US government-funded @freedomhouse now admits *five* of NATO's 30 members are not democracies: Albania, Hungary, Montenegro, Macedonia & Turkey. A wake up call for those who seriously believe NATO is about 'freedom & democracy' rather than American geopolitical power projection. https://t.co/F4uRJb5wt3— Bryan MacDonald (@27khv) May 7, 2020
End of the road
Kempe’s main assertion is about something called “NATO 2030,” designed to “ensure that, while the alliance remains militarily strong, it would become stronger politically and globally ensure its relevance in the face of a more assertive China and a global pandemic.” He adds that “without such efforts, NATO’s relevance could recede faster than its advocates understand.”
From reading the piece, one thing is abundantly clear: Kempe knows the game is up. Sadly, for the Atlantic Council, the gravy train is running out of track.
Here’s why: Nobody in Berlin, Rome, or Paris, who has any political influence, believes that Russia is a real threat. The British know it too, but their dependence on Washington means they can’t speak freely. The Hungarians are fully aware, as are the Italians, the Croatians, the Turks, the Greeks, and others. The only NATO members who have any remotely genuine concerns about Moscow are the three Baltic states – Estonia, Latvia, and Lithuania.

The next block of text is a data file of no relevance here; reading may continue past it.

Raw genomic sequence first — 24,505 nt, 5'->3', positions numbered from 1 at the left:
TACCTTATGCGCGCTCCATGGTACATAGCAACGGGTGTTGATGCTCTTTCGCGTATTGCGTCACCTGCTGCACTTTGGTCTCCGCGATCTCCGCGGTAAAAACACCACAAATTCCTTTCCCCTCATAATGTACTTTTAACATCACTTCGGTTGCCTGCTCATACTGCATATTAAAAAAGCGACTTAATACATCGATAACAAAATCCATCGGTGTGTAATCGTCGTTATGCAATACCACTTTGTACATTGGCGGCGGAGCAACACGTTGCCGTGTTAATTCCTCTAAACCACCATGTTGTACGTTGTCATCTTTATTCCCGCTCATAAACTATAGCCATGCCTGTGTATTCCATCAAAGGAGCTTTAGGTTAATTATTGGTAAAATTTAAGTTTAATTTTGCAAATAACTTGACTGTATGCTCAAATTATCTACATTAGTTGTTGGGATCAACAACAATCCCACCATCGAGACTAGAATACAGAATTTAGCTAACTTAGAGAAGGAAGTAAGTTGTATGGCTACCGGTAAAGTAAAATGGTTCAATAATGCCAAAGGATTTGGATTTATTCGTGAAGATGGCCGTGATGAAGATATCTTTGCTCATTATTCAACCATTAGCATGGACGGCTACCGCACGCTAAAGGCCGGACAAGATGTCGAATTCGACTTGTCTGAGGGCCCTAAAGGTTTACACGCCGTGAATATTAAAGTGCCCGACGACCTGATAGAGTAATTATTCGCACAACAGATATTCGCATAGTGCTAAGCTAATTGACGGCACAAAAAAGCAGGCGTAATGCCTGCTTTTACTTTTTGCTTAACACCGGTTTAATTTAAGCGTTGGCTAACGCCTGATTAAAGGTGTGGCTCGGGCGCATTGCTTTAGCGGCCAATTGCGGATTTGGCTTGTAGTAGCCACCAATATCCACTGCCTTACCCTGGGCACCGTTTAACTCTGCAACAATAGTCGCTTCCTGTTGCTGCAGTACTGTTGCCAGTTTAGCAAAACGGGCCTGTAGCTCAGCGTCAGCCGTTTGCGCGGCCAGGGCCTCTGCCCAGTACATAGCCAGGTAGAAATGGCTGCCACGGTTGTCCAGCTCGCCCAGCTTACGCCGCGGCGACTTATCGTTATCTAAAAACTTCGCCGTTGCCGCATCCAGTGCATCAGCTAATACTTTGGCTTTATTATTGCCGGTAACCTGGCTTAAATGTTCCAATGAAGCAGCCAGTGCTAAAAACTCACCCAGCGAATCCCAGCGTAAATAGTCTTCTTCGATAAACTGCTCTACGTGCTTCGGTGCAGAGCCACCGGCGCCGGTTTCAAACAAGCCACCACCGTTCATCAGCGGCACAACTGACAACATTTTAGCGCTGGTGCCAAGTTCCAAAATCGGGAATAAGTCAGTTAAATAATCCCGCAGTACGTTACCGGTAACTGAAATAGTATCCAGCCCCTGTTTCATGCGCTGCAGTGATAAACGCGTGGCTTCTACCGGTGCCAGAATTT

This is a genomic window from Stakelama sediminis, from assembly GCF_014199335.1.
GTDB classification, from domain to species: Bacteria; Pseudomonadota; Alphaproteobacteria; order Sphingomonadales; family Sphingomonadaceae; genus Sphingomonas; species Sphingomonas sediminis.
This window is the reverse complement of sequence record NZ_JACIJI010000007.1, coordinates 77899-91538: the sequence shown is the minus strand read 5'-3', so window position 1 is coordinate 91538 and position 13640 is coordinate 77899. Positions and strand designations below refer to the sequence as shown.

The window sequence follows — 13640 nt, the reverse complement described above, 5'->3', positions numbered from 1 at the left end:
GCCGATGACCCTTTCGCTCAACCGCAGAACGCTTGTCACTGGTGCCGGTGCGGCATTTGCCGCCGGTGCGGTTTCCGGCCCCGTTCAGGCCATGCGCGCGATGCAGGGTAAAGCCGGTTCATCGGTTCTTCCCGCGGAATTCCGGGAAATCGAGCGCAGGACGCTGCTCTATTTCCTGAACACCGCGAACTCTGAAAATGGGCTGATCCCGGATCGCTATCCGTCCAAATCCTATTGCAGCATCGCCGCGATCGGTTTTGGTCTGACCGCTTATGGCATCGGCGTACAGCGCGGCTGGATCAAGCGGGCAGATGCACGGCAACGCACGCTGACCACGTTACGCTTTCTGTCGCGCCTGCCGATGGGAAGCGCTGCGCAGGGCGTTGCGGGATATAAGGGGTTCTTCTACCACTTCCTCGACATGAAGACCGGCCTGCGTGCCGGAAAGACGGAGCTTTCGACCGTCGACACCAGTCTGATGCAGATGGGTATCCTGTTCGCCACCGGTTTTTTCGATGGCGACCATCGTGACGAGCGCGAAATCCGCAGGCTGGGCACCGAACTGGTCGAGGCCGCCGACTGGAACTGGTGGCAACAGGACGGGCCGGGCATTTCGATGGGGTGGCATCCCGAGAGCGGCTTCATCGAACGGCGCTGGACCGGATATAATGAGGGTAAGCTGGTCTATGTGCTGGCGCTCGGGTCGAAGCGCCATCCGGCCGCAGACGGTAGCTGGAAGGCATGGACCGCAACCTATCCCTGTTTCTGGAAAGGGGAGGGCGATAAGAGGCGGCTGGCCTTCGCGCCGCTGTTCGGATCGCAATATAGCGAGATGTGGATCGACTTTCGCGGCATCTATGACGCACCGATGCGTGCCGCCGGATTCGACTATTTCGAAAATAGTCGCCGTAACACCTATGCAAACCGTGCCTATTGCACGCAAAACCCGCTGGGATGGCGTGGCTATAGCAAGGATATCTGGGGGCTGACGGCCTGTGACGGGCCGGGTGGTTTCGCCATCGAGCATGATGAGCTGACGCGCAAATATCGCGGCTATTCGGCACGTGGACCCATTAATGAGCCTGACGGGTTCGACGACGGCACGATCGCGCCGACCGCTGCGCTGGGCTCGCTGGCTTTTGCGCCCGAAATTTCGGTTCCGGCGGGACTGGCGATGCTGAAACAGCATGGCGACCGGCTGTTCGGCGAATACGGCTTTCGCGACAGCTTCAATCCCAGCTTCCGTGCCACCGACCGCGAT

Given their current rate of depopulation, they have more pressing concerns than Russia to address. Lithuania, for example, has lost 24 percent of its population since 1991, down from 3.6 million to only 2.7 million. Those who have left include its brightest and best.
The reality is that Russia is not strong enough to be a major danger to the rest of Europe. It’s not the USSR, it doesn’t have a competing ideology, and it’s no longer in a position to conscript millions of men and send them to occupy other countries. Communism is long gone and many young Russian men today have mortgages, businesses, and car loans. They can’t leave them behind to go stand sentry in Prague for a few years.
Last year, total military spending by all 29 NATO member states was $1.035 trillion, while Russia spent $65 billion. That’s over 15 times less. China makes more sense as a peer competitor to the United States.
Dear @forbes, total military spending by all 29 NATO member states was $1.035 trillion in 2019. Russia spent $0.065 trillion. Which is FIFTEEN TIMES less. If Russia can beat NATO in two and a half days, NATO is clearly f**king useless & should be disbanded forthwith. pic.twitter.com/5bjXktjO0T— Bryan MacDonald (@27khv) June 8, 2020
Russia versus NATO is far from a fair fight, but luckily they will never come to direct blows. Everyone, including Fred Kempe, know this. He’s fully aware that NATO exists to combat threats caused by its own existence and as long as NATO survives, Russia can’t be integrated into Europe’s security architecture – simply because NATO itself has no reason to continue without Russia as its enemy.Also on rt.com WATCH Russian jets chase US nuclear-capable bombers away from country’s borders
Thus, if Kempe really cares about Europe, rather than the Atlantic Council’s current accounts, he will privately cheer the US-led alliance’s slow descent into irrelevance.